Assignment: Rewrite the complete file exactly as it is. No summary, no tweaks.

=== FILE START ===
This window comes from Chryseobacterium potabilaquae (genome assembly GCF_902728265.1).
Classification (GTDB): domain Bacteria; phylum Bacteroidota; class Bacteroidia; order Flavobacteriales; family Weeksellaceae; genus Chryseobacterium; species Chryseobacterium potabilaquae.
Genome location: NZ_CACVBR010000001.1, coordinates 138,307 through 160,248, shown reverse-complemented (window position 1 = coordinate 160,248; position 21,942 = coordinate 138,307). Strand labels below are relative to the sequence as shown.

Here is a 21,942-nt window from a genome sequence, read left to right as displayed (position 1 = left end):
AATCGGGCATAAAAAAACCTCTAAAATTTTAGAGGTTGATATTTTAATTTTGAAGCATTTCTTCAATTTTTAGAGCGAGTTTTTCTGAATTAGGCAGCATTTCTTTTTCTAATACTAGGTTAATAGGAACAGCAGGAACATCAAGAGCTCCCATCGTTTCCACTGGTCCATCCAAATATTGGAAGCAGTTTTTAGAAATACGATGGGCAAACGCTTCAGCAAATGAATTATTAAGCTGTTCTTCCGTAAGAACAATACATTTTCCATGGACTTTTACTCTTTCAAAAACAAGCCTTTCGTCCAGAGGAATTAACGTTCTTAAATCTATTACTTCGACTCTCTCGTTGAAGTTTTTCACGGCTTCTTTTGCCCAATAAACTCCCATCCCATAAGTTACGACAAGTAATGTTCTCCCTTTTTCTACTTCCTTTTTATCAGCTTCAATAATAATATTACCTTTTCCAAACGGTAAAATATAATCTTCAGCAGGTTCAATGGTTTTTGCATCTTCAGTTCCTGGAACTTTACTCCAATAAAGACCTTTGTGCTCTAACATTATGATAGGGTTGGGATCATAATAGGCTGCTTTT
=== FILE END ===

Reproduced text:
This window comes from Chryseobacterium potabilaquae (genome assembly GCF_902728265.1).
Classification (GTDB): domain Bacteria; phylum Bacteroidota; class Bacteroidia; order Flavobacteriales; family Weeksellaceae; genus Chryseobacterium; species Chryseobacterium potabilaquae.
Genome location: NZ_CACVBR010000001.1, coordinates 138,307 through 160,248, shown reverse-complemented (window position 1 = coordinate 160,248; position 21,942 = coordinate 138,307). Strand labels below are relative to the sequence as shown.

Here is a 21,942-nt window from a genome sequence, read left to right as displayed (position 1 = left end):
AATCGGGCATAAAAAAACCTCTAAAATTTTAGAGGTTGATATTTTAATTTTGAAGCATTTCTTCAATTTTTAGAGCGAGTTTTTCTGAATTAGGCAGCATTTCTTTTTCTAATACTAGGTTAATAGGAACAGCAGGAACATCAAGAGCTCCCATCGTTTCCACTGGTCCATCCAAATATTGGAAGCAGTTTTTAGAAATACGATGGGCAAACGCTTCAGCAAATGAATTATTAAGCTGTTCTTCCGTAAGAACAATACATTTTCCATGGACTTTTACTCTTTCAAAAACAAGCCTTTCGTCCAGAGGAATTAACGTTCTTAAATCTATTACTTCGACTCTCTCGTTGAAGTTTTTCACGGCTTCTTTTGCCCAATAAACTCCCATCCCATAAGTTACGACAAGTAATGTTCTCCCTTTTTCTACTTCCTTTTTATCAGCTTCAATAATAATATTACCTTTTCCAAACGGTAAAATATAATCTTCAGCAGGTTCAATGGTTTTTGCATCTTCAGTTCCTGGAACTTTACTCCAATAAAGACCTTTGTGCTCTAACATTATGATAGGGTTGGGATCATAATAGGCTGCTTTT